U.S. Men's National Team
Coffee Talk with Bruce: Blunt, Funny, and Authentic
January 29, 2017
SAN DIEGO—Maybe it was the language barrier, maybe it was his management style, maybe it was that Jurgen Klinsmann never respected the folks who covered the United States men's national team and that's why his interactions with the press always felt so pedantic and forced.
Klinsmann always had plenty to say during his press conferences, certainly—it's just that none of it seemed particularly heartfelt or real.
Klinsmann was polite but not authentic.
Bruce Arena is authentic but not polite.
Twice yesterday reporters asked Arena yes-or-no questions, and twice the U.S. men's national team coach responded with one-word answers: "Yes."
On the second occasion Arena added this: "Do you want me to expand on that? Yes, I definitely think so."
Holding court like a Borscht Belt comedian, the Brooklyn native got his laughs and then proceeded to give the reporters the sound bites they sought. He wasn't being mean—he was being playful. But you better believe that those reporters will be fine-tuning their inquiries at future press conferences.
These same reporters would be well-advised to keep their microcassette recorders and iPhones at the ready at all times. Out of nowhere, Arena decided to discuss U.S. Soccer financials: "The federation itself has grown in leaps and bounds. When I started in November 1998 we were on the verge of bankruptcy—I’m not sure I’m allowed to say that, but we were. We can probably buy everybody a cup of coffee today and not have any problems."
In response to a question about the Serbian national team's priorities: "I can’t speak for the Serbian team...but there must be a reason they came here. I don’t think it’s just to see the zoo in San Diego."
Arena's candid approach extended beyond caffeine and Koala bears. He had a lot to say about the U.S. player pool, and given his personal communication style—he's a blunt New Yorker—the coach's words carry some weight. Here are some lightly edited remarks from Saturday's press conference that could provide a bit of insight into the direction of the team.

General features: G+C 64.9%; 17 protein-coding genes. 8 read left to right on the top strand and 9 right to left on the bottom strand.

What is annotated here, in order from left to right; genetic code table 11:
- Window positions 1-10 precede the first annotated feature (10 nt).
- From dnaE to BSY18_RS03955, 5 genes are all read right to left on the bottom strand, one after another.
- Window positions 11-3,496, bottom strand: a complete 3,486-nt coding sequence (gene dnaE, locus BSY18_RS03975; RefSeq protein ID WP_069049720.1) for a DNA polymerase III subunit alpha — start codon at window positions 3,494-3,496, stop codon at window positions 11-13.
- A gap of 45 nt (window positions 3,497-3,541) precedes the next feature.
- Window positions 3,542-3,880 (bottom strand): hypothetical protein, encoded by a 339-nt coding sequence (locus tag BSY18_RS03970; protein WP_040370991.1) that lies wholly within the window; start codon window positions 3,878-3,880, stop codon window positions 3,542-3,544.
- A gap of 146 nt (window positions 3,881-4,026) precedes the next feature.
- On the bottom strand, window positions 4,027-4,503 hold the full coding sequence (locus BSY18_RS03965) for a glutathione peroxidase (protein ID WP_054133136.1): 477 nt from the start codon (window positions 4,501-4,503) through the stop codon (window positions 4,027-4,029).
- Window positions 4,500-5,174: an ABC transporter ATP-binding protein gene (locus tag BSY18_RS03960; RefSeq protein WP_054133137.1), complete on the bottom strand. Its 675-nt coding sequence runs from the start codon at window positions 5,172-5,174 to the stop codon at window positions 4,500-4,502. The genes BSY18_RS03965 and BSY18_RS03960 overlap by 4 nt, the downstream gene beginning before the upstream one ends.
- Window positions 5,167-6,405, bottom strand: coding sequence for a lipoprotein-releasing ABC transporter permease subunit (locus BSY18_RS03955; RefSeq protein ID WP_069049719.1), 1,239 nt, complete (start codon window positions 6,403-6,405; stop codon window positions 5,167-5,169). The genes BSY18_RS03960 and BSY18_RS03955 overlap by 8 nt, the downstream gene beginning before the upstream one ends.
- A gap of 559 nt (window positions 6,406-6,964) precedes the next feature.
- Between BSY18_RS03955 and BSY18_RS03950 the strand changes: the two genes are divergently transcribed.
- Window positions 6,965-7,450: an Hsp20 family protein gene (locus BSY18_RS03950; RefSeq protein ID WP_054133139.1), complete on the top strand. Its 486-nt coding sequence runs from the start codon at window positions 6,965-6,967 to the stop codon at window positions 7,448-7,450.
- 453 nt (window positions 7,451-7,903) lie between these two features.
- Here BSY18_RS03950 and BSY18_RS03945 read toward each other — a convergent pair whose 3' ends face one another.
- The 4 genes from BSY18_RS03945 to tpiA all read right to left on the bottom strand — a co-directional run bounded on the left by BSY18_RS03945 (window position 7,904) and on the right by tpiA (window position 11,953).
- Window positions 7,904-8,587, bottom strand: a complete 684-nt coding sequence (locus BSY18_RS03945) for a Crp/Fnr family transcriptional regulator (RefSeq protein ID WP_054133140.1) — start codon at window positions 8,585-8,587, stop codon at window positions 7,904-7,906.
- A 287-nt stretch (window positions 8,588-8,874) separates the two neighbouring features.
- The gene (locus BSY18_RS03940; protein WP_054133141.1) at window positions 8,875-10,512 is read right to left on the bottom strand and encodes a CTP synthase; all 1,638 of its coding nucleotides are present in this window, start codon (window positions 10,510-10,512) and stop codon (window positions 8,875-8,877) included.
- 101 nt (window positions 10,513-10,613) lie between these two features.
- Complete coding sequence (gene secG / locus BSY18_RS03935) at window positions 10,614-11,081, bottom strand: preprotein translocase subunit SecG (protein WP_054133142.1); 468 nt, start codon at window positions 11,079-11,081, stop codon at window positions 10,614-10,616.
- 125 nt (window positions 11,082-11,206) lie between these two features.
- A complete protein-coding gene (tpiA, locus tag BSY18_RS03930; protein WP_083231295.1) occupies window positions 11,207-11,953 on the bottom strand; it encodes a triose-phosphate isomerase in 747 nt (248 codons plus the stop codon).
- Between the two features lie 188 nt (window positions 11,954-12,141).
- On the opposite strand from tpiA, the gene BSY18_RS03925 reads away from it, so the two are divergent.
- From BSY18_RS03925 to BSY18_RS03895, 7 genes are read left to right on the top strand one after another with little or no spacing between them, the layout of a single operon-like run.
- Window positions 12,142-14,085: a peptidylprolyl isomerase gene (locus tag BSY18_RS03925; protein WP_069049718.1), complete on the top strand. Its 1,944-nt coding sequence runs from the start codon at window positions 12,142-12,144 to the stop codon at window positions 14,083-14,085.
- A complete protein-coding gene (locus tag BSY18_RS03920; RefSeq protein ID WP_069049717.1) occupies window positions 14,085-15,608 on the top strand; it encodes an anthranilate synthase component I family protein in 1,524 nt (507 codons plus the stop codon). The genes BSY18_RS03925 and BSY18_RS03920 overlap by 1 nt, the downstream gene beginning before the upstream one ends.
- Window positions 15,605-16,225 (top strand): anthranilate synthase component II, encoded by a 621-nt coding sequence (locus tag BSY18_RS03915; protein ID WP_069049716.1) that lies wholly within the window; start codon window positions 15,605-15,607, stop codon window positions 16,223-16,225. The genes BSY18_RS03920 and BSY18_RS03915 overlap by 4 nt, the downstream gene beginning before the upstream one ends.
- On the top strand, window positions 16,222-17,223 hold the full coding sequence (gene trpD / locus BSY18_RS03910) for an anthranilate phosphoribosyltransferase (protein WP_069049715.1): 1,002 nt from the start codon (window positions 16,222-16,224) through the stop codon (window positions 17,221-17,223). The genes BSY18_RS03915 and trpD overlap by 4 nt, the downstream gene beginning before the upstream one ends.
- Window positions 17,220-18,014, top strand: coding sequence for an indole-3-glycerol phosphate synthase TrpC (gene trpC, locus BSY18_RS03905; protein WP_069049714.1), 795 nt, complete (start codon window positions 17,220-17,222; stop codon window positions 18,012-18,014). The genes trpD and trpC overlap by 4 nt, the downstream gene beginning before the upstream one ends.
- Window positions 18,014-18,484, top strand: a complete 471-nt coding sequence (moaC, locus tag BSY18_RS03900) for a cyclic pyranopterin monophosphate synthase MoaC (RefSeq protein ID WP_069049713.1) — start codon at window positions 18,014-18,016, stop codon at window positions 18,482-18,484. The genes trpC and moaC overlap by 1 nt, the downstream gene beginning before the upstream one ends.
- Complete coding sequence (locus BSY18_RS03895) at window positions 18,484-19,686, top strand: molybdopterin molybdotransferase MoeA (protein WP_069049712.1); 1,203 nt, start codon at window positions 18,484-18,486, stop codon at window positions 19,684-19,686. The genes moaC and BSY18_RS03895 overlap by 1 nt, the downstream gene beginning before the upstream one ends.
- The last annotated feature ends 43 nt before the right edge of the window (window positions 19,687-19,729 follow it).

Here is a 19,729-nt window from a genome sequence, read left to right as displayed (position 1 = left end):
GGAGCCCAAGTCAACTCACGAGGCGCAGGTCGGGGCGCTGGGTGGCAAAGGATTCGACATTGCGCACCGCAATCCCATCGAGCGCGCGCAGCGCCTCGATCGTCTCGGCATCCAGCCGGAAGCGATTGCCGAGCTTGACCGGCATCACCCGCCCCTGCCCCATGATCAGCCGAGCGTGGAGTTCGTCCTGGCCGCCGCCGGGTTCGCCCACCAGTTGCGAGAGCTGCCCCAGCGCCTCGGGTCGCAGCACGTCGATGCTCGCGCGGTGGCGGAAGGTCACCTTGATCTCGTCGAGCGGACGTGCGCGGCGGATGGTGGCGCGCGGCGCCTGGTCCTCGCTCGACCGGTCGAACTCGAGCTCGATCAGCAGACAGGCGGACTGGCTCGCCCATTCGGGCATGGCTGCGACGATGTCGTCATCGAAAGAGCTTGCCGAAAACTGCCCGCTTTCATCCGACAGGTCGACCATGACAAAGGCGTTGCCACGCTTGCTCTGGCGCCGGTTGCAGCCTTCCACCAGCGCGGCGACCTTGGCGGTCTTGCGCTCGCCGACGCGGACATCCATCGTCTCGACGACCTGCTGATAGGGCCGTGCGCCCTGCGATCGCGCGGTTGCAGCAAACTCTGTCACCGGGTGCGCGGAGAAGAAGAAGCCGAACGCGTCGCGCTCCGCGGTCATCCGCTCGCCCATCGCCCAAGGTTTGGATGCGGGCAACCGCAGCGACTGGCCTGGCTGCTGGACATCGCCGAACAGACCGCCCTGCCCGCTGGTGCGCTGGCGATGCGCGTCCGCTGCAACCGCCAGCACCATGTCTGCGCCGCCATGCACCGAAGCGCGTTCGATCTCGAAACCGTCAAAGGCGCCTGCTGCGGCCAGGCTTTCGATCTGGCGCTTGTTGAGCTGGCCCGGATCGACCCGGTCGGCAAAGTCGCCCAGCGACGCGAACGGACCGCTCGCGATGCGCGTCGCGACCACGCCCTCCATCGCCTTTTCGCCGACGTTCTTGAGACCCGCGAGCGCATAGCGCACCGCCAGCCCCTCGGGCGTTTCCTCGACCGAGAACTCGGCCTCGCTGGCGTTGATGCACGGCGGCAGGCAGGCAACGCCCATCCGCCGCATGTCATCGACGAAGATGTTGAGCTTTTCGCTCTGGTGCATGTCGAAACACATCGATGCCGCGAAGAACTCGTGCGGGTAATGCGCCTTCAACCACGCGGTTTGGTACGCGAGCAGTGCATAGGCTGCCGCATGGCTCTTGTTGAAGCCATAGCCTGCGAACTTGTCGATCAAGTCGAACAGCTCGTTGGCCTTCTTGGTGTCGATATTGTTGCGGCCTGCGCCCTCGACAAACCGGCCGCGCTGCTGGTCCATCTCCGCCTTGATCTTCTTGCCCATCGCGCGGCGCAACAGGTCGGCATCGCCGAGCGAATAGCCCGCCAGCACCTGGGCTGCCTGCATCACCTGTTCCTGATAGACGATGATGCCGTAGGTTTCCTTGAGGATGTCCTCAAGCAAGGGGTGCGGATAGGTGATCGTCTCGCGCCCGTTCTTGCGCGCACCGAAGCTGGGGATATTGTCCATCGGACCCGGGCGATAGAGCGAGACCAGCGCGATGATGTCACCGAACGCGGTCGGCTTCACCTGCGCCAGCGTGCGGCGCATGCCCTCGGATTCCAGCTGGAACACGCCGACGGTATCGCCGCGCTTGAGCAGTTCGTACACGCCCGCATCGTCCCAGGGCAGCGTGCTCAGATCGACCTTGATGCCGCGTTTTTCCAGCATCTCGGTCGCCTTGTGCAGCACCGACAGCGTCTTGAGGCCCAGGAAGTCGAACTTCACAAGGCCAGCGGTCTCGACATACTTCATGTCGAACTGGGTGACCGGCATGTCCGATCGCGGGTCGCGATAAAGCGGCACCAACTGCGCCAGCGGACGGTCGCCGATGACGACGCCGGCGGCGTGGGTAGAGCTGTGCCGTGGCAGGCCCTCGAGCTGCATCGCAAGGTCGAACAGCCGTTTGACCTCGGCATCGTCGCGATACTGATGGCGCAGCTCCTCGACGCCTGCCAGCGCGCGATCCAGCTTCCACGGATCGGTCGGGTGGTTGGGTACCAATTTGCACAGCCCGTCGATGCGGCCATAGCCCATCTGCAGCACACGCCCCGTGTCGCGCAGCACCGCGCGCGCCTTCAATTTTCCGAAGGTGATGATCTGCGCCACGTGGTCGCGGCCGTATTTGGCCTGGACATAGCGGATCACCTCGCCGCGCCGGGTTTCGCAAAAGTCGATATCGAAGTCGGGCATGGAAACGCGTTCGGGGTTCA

"Jozy is, at this point, 27 years old, 28 years old. He’s earning his 100th cap. He’s coming off a good year and he’s confident. He continues to grow as a player and a person. He’s had such a good attitude. Our strikers are all potentially good, dangerous attacking players—Altidore, Jordan Morris, and Juan Agudelo."
"He’s a very talented player. I know he’s played in a variety of positions at New England. We’re asking him to play as a No. 9 and out wide as well. He’s shown very well. He has pretty good pace. He’s physically strong. He’s now 24 years old and he’s matured physically. He’s very strong at playing with his back to the goal and can hold the ball up. He can also face the goal and go by people. When we look at the three weeks in training, he has probably scored as many goals as anyone."
"Regarding Sebastian, we’ve used him primarily as a No. 8 during this camp. He can play out wide for as well but I think that’s a little bit of a hole for us right now, in particular because of the fact that Jermaine Jones will not be able to play for us against Honduras so we need to look at a couple of players at that position. He’s going to see some time the next couple of games."
"I think Zimmerman is going to be a real good center back. Walker is a good young player. Walker has gotten better every day and he’s very good in the air. He’s physical. He’s getting the ball off his fit. He’s been impressive."
"A player like Bedoya, for example, is a very experienced and seasoned guy with a lot of quality."
"Darlington Nagbe has the potential to be a very good player."
"Sacha Kljestan is a good player that we can really utilize."
"Greg Garza is an experienced player in the national team program. He’s been here before. He’s very fit, and he’s very comfortable at the left back position. He’s done a good job."